Knut Riisnæs

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Knut Riisnæs
Born (1945-11-13) 13 November 1945 (age 68)
Oslo, Norway
Genres Jazz
Occupations Musician, band leader and composer
Instruments Saxophones

Knut Riisnæs (born 13 November 1945 in Oslo, Norway) is a Norwegian Jazz musician (saxophone and flute), music arranger and composer,[1] son of pianist Eline Nygaard Riisnæs and brother of classical pianist Anne Eline Riisnæs (1951-) and jazz saxophonist Odd Riisnæs (1953-). The brothers are both known from a variety of recordings in Norway and internationally.[2][3]

Career[edit]

Riisnæs became central at the Oslo jazz scene at an early age. He contributed to the bebop inspired records released by some of the greatest Jazz musicians of Norway, and debuted with the album Escape, by Knut Borge characterized as «the basis of the Wizard John Coltrane ... by far the best Norwegian jazz production in 1982, besides New Cool Quartet».[4] Ten years after he released jazz standards on the album Confessin', whereupon Stein Kagge said that «Riisnæs have signed up as successor to the great Norwegian tenor saxophonists like Arvid Gram Paulsen and Bjarne Nerem ...».[5] After the third album with guitarist John Scofield and bassist Palle Danielsson, Knut Borge repeated his impressions from 1982: «I know a few tenorist in the world so confidently like Riisnæs have seized the saxophone phrases John Coltrane».[6] The fourth album Touching was launched at the outdoor stage Blå, and bass player Arild Andersen referers that the Quartet «nursed an elastic expression with good grip on familiar dynamic effects».[7]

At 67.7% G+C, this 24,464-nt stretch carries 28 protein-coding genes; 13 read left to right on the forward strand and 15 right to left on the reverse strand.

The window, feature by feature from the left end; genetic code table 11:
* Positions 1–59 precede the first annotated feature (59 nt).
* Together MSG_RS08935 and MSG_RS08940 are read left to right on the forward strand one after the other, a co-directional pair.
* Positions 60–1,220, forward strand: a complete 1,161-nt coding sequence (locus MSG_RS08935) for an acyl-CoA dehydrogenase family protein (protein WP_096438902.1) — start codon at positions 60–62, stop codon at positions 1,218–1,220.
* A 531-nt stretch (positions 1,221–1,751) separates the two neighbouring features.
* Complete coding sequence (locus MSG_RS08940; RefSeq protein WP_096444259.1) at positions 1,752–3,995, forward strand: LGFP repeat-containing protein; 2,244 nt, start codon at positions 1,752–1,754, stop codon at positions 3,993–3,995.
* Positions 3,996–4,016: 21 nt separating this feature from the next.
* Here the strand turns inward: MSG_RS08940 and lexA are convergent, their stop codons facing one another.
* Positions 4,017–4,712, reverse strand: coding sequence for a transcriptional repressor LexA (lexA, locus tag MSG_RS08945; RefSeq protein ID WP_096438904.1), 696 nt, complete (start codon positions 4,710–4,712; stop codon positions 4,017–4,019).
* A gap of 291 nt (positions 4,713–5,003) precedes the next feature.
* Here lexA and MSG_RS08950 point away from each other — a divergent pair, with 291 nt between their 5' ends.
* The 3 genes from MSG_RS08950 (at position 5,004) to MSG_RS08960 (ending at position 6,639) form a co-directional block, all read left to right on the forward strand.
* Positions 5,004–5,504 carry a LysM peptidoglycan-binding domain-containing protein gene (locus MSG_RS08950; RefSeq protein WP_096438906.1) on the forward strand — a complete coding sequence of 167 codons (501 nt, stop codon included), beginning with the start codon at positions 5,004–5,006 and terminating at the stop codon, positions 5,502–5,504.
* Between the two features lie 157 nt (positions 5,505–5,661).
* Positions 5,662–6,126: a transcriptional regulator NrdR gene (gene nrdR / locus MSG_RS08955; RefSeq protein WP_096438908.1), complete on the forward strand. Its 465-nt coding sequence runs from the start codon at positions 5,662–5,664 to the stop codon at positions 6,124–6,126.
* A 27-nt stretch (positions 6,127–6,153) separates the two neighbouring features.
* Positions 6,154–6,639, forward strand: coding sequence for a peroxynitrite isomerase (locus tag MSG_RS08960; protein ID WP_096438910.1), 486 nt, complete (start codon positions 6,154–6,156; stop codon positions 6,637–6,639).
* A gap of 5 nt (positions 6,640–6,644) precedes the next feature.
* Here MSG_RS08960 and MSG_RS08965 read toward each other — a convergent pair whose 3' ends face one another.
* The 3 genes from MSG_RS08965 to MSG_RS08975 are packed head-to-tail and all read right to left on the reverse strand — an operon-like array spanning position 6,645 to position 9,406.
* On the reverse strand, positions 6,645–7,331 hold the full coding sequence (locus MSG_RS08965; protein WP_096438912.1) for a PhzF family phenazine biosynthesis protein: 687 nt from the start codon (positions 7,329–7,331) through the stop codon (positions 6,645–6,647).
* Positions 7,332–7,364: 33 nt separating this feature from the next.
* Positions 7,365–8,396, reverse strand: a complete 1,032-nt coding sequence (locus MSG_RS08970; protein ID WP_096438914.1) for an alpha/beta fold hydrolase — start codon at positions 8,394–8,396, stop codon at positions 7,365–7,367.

Riisnæs has worked with the leading Norwegian jazz musicians, like on Karin Krog (recording debut, 1966), Egil Kapstad (1967), Terje Rypdal (1968), Torgrim Sollid (Østerdalsmusikk, 1975), Ketil Bjørnstad (Leve Patagonia, 1978), Radka Toneff (1977), Laila Dalseth (1978), Pål Thowsen (1979), Kenneth Sivertsen (1985), Per Husby (1990), Bjørn Alterhaug (1991), Kjell Öhman (1993), with Jan Gunnar Hoff Group (1992–), Sigurd Ulveseth Trio (1993–), «Radiostorbandet» (1971–90), a big band led by Helge Hurum, Jens Wendelboe, Kjell Karlsen and Fred Nøddelund. From 2000, he has played with Helge Iberg, in «Sharp 9» (2004–), in a Quartet with Ivar Antonsen (piano), Terje Gewelt (bass) and Espen Rud (drums) (2004–), and in Ditlef Eckhoff Quintet.[2][3]

Riisnæs toured with saxophone trio Petter Wettre and Frode Nymo (2005) initiated by Rikskonsertene, with material premiered at Kongsberg Jazz Festival 2004. The trio with Petter Wettre in the lead, released the album State of the Art (2005). Riisnæs played at Hurtigruten in 2007 and performed Bleak House with Terje Rypdal at Moldejazz the same year. In 2009 he was in the line-up with Tore Johansen Quartet and Håvard Stubø Quartet. In 2010 he was artist in residence at Jazznatt, contributed at Carl Størmer's JazzCode, and recorded an album with Lars Jansson, Mats Eilertsen and Carl Størmer.[2][3]

Honors[edit]

Discography[edit]

References[edit]

  1. ^ "Knut Riisnæs Biography". Jazzbasen.no. Retrieved 5 October 2012. 
  2. ^ a b c "Riisnæs, Knut Biography". Norsk Musikkinformasjon Ballade.no. Retrieved 5 October 2012. 
  3. ^ a b c "Knut Riisnæs Biography". Norsk Biografisk Leksikon (in Norwegian). Oslo: Kunnskapsforlaget. Retrieved 5 October 2012. 
  4. ^ Knut Borge (2.12.1982). "Topp Riisnæs". Verdens Gang. 
  5. ^ Stein Kagge (1991-09-17). "Aldersforskjell ingen hindring". Aftenposten. 
  6. ^ Knut Borge (1992-08-15). "Kvalitetstro ener". Dagens Næringsliv. 
  7. ^ Arild Andersen (10.9.2001). "Knut og Robs doble jazzdose". Aftenposten. 

External links[edit]

Awards
Preceded by
Bjarne Nerem
Recipient of the Buddyprisen
1981
Succeeded by
Radka Toneff
Preceded by
Thorgeir Stubø
Recipient of the Jazz Spellemannprisen
1982
Succeeded by
Masqualero
Preceded by
Masqualero
Recipient of the Jazz Spellemannsprisen
1992
Succeeded by
Radka Toneff
Preceded by
Kristian Bergheim
Recipient of the Jazz Gammleng-prisen
1992
Succeeded by
Bendik Hofseth